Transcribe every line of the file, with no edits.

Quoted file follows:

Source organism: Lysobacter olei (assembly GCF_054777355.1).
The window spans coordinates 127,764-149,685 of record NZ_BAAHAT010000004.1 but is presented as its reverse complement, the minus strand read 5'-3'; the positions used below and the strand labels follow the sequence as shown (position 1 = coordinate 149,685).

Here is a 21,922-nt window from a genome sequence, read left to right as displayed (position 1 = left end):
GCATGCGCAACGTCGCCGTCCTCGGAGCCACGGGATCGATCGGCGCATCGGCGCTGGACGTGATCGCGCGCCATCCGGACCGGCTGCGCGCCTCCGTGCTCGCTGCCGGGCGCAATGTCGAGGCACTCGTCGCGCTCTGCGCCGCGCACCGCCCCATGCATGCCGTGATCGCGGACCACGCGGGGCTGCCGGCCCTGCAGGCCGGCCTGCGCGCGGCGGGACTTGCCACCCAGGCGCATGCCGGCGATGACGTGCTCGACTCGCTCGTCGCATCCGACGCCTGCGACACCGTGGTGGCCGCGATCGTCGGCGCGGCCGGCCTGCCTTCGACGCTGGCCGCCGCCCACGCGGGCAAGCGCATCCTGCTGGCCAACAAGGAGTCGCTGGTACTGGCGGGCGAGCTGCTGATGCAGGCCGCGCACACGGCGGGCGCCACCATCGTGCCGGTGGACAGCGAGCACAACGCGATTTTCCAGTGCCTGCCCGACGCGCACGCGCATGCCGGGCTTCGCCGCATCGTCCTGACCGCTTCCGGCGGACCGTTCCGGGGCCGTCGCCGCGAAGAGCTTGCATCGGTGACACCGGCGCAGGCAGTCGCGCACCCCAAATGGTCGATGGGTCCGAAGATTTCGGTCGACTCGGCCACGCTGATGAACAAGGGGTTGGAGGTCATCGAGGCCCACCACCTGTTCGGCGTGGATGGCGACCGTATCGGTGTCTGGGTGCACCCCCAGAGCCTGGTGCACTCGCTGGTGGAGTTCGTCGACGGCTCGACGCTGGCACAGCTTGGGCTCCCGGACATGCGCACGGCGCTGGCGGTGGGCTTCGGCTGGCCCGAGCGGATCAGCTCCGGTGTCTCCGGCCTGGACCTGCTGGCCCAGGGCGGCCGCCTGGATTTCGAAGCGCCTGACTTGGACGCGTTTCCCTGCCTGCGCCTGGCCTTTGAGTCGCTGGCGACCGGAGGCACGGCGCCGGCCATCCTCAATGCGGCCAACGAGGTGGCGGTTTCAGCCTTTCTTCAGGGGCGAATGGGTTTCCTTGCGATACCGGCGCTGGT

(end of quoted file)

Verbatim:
Source organism: Lysobacter olei (assembly GCF_054777355.1).
The window spans coordinates 127,764-149,685 of record NZ_BAAHAT010000004.1 but is presented as its reverse complement, the minus strand read 5'-3'; the positions used below and the strand labels follow the sequence as shown (position 1 = coordinate 149,685).

Here is a 21,922-nt window from a genome sequence, read left to right as displayed (position 1 = left end):
GCATGCGCAACGTCGCCGTCCTCGGAGCCACGGGATCGATCGGCGCATCGGCGCTGGACGTGATCGCGCGCCATCCGGACCGGCTGCGCGCCTCCGTGCTCGCTGCCGGGCGCAATGTCGAGGCACTCGTCGCGCTCTGCGCCGCGCACCGCCCCATGCATGCCGTGATCGCGGACCACGCGGGGCTGCCGGCCCTGCAGGCCGGCCTGCGCGCGGCGGGACTTGCCACCCAGGCGCATGCCGGCGATGACGTGCTCGACTCGCTCGTCGCATCCGACGCCTGCGACACCGTGGTGGCCGCGATCGTCGGCGCGGCCGGCCTGCCTTCGACGCTGGCCGCCGCCCACGCGGGCAAGCGCATCCTGCTGGCCAACAAGGAGTCGCTGGTACTGGCGGGCGAGCTGCTGATGCAGGCCGCGCACACGGCGGGCGCCACCATCGTGCCGGTGGACAGCGAGCACAACGCGATTTTCCAGTGCCTGCCCGACGCGCACGCGCATGCCGGGCTTCGCCGCATCGTCCTGACCGCTTCCGGCGGACCGTTCCGGGGCCGTCGCCGCGAAGAGCTTGCATCGGTGACACCGGCGCAGGCAGTCGCGCACCCCAAATGGTCGATGGGTCCGAAGATTTCGGTCGACTCGGCCACGCTGATGAACAAGGGGTTGGAGGTCATCGAGGCCCACCACCTGTTCGGCGTGGATGGCGACCGTATCGGTGTCTGGGTGCACCCCCAGAGCCTGGTGCACTCGCTGGTGGAGTTCGTCGACGGCTCGACGCTGGCACAGCTTGGGCTCCCGGACATGCGCACGGCGCTGGCGGTGGGCTTCGGCTGGCCCGAGCGGATCAGCTCCGGTGTCTCCGGCCTGGACCTGCTGGCCCAGGGCGGCCGCCTGGATTTCGAAGCGCCTGACTTGGACGCGTTTCCCTGCCTGCGCCTGGCCTTTGAGTCGCTGGCGACCGGAGGCACGGCGCCGGCCATCCTCAATGCGGCCAACGAGGTGGCGGTTTCAGCCTTTCTTCAGGGGCGAATGGGTTTCCTTGCGATACCGGCGCTGGT